The Sandy Hook slaughter: turning point for gun control?
Douglas Kellner is the George F. Kneller Professor of the Philosophy of Education at UCLA's Graduate School of Education and Information Studies. This op-ed was originally posted Dec. 20 in the Huffington Post.
Will the brutal massacre of children and administrators at the Sandy Hook Elementary School in Connecticut finally initiate a serious discussion of the burning need for a conversation about the need for gun control in the United States that aims at practical steps for curbing gun violence? The year 2012 will be remembered in part as the year when mass shootings spiraled out of control and shocked the conscience of the nation. As President Obama said in his speech the night of the tragedy with tears in his eyes and his face twitching, "As a country, we have been through this too many times. Whether it's an elementary school in Newtown, or a shopping mall in Oregon, or a temple in Wisconsin, or a movie theater in Aurora, or a street corner in Chicago -- these neighborhoods are our neighborhoods, and these children are our children." And then with a resolute look, Obama declared, "And we're going to have to come together and take meaningful action to prevent more tragedies like this, regardless of the politics."
Unfortunately, the many shocking mass shootings this year brought to the fore other declarations of intent to tackle the out-of-control gun culture epidemic, but no meaningful action. After the shooting of Arizona Representative Gabrielle Giffords last year, Obama promised "sound and effective steps that will actually keep those irresponsible, law-breaking few from getting their hands on a gun in the first place." However, no resolution so far emerged, although a more intensive background check on individuals purchasing firearms was promised by the Justice Department. Likewise, while Obama cited the need for stricter gun laws earlier this year after the Aurora, Colo. movie theater shooting earlier this year, no action has yet been taken on the federal level to promote gun control so far. Moreover, under the Obama Administration, laws around the country have become more lax, allowing people to carry concealed weapons, and there are more places where people are allowed to openly carry guns, while weapon sales have boomed.
Could it be different this time? The election is over and Obama and his administration have four years to carry out meaningful gun control legislation. During the 2012 election, Republicans were widely defeated, and, in particular, extreme conservatives were defeated in race after race. Clearly, the public is fed up with conservative Republicans' politics, like their insistent opposition to any gun control measures, and may be ready for "change that matters" in gun laws.
Perhaps President Obama's emotional speech at a Sandy Hook Memorial service on Sunday, Dec. 16 could mark a turning point in the national attitude toward gun control. In a heartfelt speech full of biblical references and resonances, Obama insisted that we must do something and take up the challenges of mass shootings.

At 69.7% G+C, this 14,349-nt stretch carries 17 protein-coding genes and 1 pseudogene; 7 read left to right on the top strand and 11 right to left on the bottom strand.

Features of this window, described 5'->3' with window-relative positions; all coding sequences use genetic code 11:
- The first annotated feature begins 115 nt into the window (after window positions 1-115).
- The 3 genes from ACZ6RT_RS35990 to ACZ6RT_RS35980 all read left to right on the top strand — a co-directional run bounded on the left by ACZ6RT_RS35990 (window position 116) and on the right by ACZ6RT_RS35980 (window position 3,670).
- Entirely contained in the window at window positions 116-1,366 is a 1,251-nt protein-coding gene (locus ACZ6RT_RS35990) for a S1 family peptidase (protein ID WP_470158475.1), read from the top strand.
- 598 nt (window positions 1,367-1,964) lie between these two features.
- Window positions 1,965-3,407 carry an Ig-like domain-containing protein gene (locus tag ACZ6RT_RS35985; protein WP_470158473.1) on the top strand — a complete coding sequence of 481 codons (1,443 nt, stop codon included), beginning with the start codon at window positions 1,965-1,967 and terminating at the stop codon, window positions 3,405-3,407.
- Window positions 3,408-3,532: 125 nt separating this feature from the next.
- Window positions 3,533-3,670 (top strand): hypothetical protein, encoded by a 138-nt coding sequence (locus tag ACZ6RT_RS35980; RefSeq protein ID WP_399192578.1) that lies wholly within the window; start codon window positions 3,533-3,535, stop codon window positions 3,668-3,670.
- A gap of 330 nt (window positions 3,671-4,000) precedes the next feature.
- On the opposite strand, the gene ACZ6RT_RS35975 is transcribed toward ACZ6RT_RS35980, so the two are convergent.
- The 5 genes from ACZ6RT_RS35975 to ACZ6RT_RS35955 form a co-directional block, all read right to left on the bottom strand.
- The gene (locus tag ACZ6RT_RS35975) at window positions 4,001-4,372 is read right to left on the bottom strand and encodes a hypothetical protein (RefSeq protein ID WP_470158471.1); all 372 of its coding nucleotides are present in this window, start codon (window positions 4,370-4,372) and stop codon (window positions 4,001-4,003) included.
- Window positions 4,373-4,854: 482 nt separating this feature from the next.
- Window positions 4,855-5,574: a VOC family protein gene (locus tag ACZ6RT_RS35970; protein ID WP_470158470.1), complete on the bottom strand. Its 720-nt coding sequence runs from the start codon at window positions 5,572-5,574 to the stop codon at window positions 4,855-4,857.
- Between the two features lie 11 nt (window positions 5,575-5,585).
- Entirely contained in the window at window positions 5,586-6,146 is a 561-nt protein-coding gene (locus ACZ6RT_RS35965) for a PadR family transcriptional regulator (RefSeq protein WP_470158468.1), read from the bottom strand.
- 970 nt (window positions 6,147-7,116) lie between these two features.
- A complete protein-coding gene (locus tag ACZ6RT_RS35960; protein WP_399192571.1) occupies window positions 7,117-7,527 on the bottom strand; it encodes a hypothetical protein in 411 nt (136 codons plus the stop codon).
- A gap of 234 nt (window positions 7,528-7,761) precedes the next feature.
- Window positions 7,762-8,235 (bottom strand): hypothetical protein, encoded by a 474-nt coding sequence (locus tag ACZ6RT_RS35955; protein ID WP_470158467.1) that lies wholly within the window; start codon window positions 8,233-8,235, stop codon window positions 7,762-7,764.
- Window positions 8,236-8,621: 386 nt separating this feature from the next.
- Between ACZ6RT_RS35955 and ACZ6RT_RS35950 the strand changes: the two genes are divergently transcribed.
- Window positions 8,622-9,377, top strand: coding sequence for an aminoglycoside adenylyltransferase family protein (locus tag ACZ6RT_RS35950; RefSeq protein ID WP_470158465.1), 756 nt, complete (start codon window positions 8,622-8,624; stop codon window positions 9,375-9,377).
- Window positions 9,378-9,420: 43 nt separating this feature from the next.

Indeed, in the aftermath of the Sandy Hook slaughter, throughout the media and public sphere there have been calls to return to the ban on assault rifles carried out by the Clinton administration in 1994 and which expired during the Bush/Cheney Administration in 2004. The shooters at both the Oregon Mall and Sandy Hill Elementary School carried AR-15 rifles and high-speed gun magazines allowing hundreds of high-velocity bullets to be fired rapidly. In the light of such awesome and destructive firepower, surely a consensus could be constructed that there is no rational reason to let private citizens run amok with deadly assault weapons, such as the rapid-fire guns that were used in both Oregon and Connecticut to kill innocents in a mall and public school.
Likewise, there are multiple calls for more intensive background checks and even gun registration which would surely limit gun ownership among criminals and people with mental health problems. While there are serious mental health issues involved in the epidemic of mass shootings in the U.S., it is definitely a mistake to reduce the problem to mental health since all of the mass shootings this year have involved males deeply immersed in gun culture who used guns to perpetrate mass murderers. Until we understand the depth of the problem of an out-of-control gun culture and take rational steps to control it, we are condemned to repeat endlessly the cycle of the murder of innocents.
Finally, it will be a mistake to wait and expect politicians on the national level to solve this problem of mass shootings and the need for gun control. This is an issue that concerns every individual who cares about their fellow citizens and wants to see a reduction in gun violence. We need a national discussion to pressure politicians on the national, state, and local level to move toward seeing the extent of the problem of gun violence, and the need for serious steps to address the cycle of mass shootings. Otherwise the epidemic of mass killings will become worse and there will be nowhere safe from gun violence.